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Saturday, December 08, 2012


In the week when they discovered the body of a unicorn (and then announced that they hadn't), I've managed to discover a couple of strips that I don't know anything about. But I do believe they are reprints, either from Spirou or Tintin, probably the former.

I'm hoping that one of our European readers will be able to spot where these originated. I'll start with one that's short and sweet as I have only one example. This ran in the UK for only six weeks between April and June 1966. This looks to me as if it was drawn with colour in mind.



Anonymous said...

that's an easy one, Steve, for french reading people:


Steve said...

Thanks, Alberto. Let's hope tomorrow's is as easy to spot!

Bedrock Son said...

Hello this is a story of "PIFOU", published in the weekly "PIF gadget" beetween 1969 and about 1980. and the artist was Roger Mas who used to draw Pif (and his family including Pifou many years before)

mct16 said...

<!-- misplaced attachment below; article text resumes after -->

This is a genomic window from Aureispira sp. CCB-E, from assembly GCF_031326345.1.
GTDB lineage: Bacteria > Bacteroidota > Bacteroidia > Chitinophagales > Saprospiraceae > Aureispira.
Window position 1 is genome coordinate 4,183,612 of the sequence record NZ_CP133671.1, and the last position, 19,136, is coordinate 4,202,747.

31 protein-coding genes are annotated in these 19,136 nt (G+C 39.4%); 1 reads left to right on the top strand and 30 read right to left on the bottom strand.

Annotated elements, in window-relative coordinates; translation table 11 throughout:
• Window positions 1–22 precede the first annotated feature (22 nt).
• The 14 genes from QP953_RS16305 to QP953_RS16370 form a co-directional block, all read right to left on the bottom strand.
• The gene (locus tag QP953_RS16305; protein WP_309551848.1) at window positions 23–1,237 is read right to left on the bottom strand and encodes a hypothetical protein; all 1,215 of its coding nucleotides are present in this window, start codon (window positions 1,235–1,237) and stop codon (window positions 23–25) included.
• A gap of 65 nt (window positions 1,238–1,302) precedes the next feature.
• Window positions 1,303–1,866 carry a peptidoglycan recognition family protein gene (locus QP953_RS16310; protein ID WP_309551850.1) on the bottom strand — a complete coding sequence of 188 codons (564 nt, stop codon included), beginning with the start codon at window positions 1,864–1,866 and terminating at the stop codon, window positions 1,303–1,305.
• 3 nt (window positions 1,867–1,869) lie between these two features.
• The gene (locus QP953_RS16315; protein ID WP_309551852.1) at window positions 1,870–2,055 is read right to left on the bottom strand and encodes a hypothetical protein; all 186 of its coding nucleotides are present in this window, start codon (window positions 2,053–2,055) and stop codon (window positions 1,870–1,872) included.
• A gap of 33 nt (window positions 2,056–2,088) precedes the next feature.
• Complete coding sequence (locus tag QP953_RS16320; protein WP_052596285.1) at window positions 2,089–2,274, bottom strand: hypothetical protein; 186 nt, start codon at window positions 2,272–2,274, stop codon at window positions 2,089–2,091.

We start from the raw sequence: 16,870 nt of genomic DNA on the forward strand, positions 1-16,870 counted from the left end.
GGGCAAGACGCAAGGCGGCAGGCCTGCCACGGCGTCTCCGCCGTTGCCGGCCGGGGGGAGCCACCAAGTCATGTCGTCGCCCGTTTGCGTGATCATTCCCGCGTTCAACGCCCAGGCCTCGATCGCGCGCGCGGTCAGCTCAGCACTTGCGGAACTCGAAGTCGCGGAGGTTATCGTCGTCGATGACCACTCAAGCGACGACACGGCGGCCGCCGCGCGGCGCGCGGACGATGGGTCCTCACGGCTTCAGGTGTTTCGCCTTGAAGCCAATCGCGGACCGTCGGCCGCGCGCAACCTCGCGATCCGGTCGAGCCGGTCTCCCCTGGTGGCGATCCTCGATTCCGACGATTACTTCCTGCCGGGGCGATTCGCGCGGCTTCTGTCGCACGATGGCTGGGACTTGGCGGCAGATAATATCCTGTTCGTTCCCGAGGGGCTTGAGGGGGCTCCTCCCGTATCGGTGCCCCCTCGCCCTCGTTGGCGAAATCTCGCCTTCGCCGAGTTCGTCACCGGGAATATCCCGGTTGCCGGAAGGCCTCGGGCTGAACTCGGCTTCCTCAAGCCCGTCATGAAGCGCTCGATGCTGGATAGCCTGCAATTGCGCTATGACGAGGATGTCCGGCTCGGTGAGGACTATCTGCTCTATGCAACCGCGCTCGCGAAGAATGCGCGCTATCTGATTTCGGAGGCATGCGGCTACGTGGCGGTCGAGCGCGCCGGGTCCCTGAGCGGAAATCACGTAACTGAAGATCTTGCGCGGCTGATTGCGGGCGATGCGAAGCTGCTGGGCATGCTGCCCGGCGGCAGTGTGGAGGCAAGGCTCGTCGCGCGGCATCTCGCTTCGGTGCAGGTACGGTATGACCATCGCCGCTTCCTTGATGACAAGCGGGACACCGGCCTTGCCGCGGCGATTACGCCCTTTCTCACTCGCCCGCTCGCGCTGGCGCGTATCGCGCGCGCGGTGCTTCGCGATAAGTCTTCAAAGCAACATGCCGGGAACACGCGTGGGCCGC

Hello, Here are some more details. "Pooch" was a French comic strip called "Pifou", created and drawn by Roger Mas, pen-name of Roger Masmonteil. He first appeared in 1958 in the weekly comic "Vaillant" in which he was a companion to Pif the dog, the main star of the comic. Pifou later got his own strip which he shared with the bulldog Brutos (renamed Porky in the English version). Brutos acted as a sort of big brother figure to Pifou, though this did not stop either of them from playing rotten tricks on the other. Brutos also provided more detailed dialogue to the strip since Pifou was notable for his shortness of words: he would say "Glop! Glop!" when pleased and happy or "Pas glop! Pas glop!" when sad or angry. For example, in the opening panel of this strip, he'd probably have said "Pas glop! Pas glop! Froid!" ("No glop! No glop! Cold!"). Clearly the English translators did not like this form of "baby talk" in spite of its charm. "Vaillant" was renamed "Pif Gadget" in 1969 but retained many of the "Vaillant" strips including "Pifou", who also got his own comics such as "Pifou Poche" (pocket-sized comics) and "Pifou Geant" (which was usually twice the size of the average weekly or monthly comics).